Seasonal infertility continues to be a widespread problem for sow herds across the US. And if you don’t have a problem with seasonal infertility, it may mean you are not recognizing it, reported Daniel Gascho, DVM, with the Four Star Veterinary Service office in Mexico, Indiana.
Gascho offers several suggestions for recognizing and dealing with seasonal drops in fertility that occur in late summer and early fall but may not be noticed until winter.
“The signs can range from the obvious of just a lot of sows and gilts are not pregnant and I don’t know why,” he said. “But for people focused on breeding, they may notice delayed return to heat after weaning. You may notice, when they do cycle again, that it’s at an unusual time and not on a normal 21-day cycle. Or you may notice she was pregnant and then she lost it.”
Causes for seasonal issues
Many factors are involved in seasonal infertility. Top of the list is hot weather when sows don’t like to eat or breed, according to Gascho.
Another big factor is poor nutrition caused by mycotoxins or poor corn quality. “We sometimes jokingly refer to it as ‘combine-itis’ because people working in the fields this time of year are busy, and general husbandry drops a bit,” he explained. “They are not paying as close attention to the things that play a role in infertility.”
Other stressors can cause infertility problems like moving sows too quickly after breeding, crowding or fighting in gestation pens, and not pushing feed intake while sows are nursing piglets.
“But you could have a perfect farm, and you’re still going to see a drop in fertility this time of year,” he added. “That’s the part we don’t fully understand. A lot of people suspect it has to do with natural hereditary instinct of swine where wild pigs quit breeding in September so they don’t have litters during the winter.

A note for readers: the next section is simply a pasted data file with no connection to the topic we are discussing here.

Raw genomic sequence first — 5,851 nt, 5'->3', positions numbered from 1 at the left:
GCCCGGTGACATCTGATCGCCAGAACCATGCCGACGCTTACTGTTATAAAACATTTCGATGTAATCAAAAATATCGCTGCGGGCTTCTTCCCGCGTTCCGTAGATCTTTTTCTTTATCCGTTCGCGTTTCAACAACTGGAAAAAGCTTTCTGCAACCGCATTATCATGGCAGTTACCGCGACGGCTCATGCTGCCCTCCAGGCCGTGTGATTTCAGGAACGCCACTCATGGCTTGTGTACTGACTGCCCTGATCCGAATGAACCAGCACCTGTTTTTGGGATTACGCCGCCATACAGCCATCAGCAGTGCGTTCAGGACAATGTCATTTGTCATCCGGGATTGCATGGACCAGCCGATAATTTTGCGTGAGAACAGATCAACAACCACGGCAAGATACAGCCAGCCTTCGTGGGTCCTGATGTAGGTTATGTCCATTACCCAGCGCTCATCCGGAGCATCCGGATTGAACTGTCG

“Our commercial animals aren’t affected by temperatures, but some scientists hypothesize it has to do with photosensitivity — the length of the day.”
Strategies to manage infertility
Regardless of the cause, producers can follow management strategies to minimize the seasonal infertility issues.
Because heat is the leading cause of infertility, Gascho recommends using cool cells, misters and ventilation rates to keep ambient temperatures low and sows comfortable. This equipment also must be checked regularly to make sure it is working.
“When sows are too hot, they don’t feel like eating, which makes them not maintain their weight, which makes them not breed well,” he said.
Reduce feed issues by paying attention to quality, especially in the fall when last year’s crop has been stretched to cover until the new crop is harvested. That’s when Gascho sees a spike in feed-related issues like mycotoxins, mold contamination, odor, lower quality and poor nutrition.
Keep sows healthy by providing adequate feed. “Make sure you’re pushing feed intake during stressful times in their lives when they are nursing piglets or you are trying to get them to ovulate,” he added.
To help manage infertility problems, Gascho suggested, “Heat checking twice a day to find [females] that are not bred. Sort them out and get them rebred. This may require ultrasound to check for pregnancy at 4 weeks if that’s appropriate for your farm.”
Focus on animal husbandry
In addition, Gascho recommends closely following good husbandry practices to reduce infertility issues.
“We just have to focus extra hard and make sure we do all of the things that we can control exactly right so we don’t have that on top of this seasonal or inherent thing that always happens,” he said. “Don’t get discouraged because everybody fights this.
“The best way to manage it is to find [unbred females] right away and do something about it so they don’t disappear into your herd and 3 months later, half of them aren’t pregnant.”